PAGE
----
“We tried to do a 7 per cent cut in the state courts,” said Pogemiller. “Pawlenty, everybody, fought like hell. We can’t do that!”
The cuts were restored — by creating more fees.
“You know how much it costs when you get a parking ticket in Minneapolis?” he asked.
“Forty-two dollars. Some poor citizen puts four quarters in the meter instead of five and he ends up with a $42 ticket. But it’s not the city of Minneapolis that’s getting that. Twenty dollars of that goes to the state. Not a tax increase. Just a fee.”
That’s the little example. The big one is k-12 education. The governor again is saying he’ll propose a budget with no cuts to public education — and no tax increases. But the fact is, the same governor shifted $2 billion in education payments.
“He’s got no way to pay for that shift,” said Pogemiller. “That’s not a shift in my book, that’s a cut.”
Oh, how he wants the public to get that. How he wants to pull the Teflon shield away from the gov.
“No more shifts, no more phony bonds,” said Pogemiller. “If you’re really for cuts, then put them on the table. What’s being done [with the budget] is a travesty.”
All of this brings us to a main point. It is said, over and over again, by people in the governor’s office, by Pogemiller’s fellow legislators, by custodians at the Capitol, that Pogemiller and Pawlenty cannot get along. That they have a deep dislike for each other.
So how’s the relationship with the governor, senator?
“It’s cordial,” Pogemiller said.
“The issues we have are not personal,” Pogemiller said. “He’s a pleasant person. When I’m taking somebody on a tour [of the Capitol] and we see each other, he comes over and says hello. He’s easy to talk to. But I have to say he doesn’t have the best communication skills, but we get along fine.”
Pogemiller does seem to acknowledge the fact that in his last months in office, Pawlenty will not be willing to raise taxes.
So, what the liberal from Minneapolis says he’ll ask for are REAL cuts to get to balance the $1.2 billion hole in the current budget. That includes cutting k-12. Pogemiller voted for cutting k-12 last year, he’ll do it again this year, he said. But he will DEMAND that the governor and some Republican legislators join in the real cutting.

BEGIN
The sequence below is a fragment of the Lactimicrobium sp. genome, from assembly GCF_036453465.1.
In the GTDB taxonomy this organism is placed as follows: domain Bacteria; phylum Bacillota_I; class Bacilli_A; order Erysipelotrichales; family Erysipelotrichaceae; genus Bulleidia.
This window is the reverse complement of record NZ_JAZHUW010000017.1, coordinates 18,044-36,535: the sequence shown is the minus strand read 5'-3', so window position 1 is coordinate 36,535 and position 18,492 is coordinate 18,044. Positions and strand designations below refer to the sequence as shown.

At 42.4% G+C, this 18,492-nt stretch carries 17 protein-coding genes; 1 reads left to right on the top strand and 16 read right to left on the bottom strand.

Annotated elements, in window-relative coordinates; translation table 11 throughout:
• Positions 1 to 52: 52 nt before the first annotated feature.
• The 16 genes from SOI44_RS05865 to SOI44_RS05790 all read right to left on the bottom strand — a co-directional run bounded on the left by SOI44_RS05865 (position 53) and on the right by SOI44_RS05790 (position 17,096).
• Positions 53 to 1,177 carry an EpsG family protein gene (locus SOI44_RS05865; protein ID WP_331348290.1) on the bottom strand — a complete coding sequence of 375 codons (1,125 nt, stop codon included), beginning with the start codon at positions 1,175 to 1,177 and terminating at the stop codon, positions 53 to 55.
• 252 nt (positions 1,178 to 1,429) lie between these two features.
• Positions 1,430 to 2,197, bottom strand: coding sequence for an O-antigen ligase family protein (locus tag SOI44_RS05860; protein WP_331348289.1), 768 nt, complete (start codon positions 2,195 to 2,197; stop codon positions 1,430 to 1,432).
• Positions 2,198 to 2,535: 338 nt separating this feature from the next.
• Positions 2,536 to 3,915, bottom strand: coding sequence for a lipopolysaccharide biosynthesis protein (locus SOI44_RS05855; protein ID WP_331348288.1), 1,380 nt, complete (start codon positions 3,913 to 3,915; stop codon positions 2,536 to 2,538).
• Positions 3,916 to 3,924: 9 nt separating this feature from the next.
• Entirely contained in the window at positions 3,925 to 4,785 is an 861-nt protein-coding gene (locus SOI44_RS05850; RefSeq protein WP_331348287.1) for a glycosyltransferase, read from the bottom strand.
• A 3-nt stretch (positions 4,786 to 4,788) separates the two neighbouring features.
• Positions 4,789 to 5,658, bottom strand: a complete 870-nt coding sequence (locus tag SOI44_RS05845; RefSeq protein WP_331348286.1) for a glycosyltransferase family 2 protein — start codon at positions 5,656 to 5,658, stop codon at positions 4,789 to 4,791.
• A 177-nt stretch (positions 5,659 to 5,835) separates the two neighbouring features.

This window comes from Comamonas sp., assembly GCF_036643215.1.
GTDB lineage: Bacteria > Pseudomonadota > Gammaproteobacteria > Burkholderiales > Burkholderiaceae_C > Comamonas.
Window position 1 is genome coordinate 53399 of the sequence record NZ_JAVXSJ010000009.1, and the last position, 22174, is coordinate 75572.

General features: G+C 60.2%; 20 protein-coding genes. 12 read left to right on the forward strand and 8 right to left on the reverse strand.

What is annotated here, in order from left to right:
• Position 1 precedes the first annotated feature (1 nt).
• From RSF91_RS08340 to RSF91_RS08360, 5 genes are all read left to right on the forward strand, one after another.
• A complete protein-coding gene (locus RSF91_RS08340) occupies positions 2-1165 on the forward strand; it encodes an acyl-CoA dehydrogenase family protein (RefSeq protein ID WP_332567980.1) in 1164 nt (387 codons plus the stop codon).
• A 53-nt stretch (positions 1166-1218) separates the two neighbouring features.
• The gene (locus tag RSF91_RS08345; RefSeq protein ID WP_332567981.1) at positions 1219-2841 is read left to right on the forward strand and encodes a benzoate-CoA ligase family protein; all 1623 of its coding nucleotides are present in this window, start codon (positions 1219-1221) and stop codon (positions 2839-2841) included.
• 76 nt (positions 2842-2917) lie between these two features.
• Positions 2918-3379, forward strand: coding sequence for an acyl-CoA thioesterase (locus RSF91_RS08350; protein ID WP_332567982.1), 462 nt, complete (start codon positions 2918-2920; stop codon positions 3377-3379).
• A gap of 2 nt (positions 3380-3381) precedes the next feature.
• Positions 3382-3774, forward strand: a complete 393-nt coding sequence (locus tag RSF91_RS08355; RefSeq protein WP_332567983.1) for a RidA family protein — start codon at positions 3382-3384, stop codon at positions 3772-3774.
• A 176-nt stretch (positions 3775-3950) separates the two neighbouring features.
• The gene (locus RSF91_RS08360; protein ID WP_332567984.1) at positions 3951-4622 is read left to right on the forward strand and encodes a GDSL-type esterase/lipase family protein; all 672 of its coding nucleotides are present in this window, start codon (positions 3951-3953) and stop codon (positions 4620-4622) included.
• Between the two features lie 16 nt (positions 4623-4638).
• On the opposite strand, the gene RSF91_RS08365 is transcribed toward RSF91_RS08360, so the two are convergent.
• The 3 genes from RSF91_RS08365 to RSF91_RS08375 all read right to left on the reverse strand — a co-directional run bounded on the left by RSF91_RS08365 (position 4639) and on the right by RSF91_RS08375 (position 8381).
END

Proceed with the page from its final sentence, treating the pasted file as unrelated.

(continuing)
‘Let’s get real’
It’s hard to tell if he’s sincere on this, or if it’s a bit of gamesmanship, an attempt to back Republicans into a corner.
At times, this idea of cutting even sacred cows seems genuine.
“I’m saying, ‘Let’s get real,”’ said Pogemiller. “I’m a progressive. I’m a liberal. But this is a moment for progressives to make the tough decisions. We have to bring stability to the budget so when the economy does come back, we’re in a position to re-invest wisely.”
So cut away, he said.
“We’ll have to do it in pieces,” he said. “We can’t have one big bill that solves the problem. We start with $300 to $400 million in cuts. We can do that. Get that one signed and move on to the next $300 to $400 million. That’s going to be a lot harder. And then it’s that last $300 to $400 million. That’s going to be real hard. How do we get it? The governor has to be there. He has to fight for it. The Republicans have to be there.”
But of course, this is the year of personal ambition for so many pols.
“At this moment, everyone needs to step back and problem solve. Solutions have to be above politics,” said Pogemiller with a straight face.
Doug Grow writes about public affairs, state politics and other topics. He can be reached at dgrow [at] minnpost [dot] com.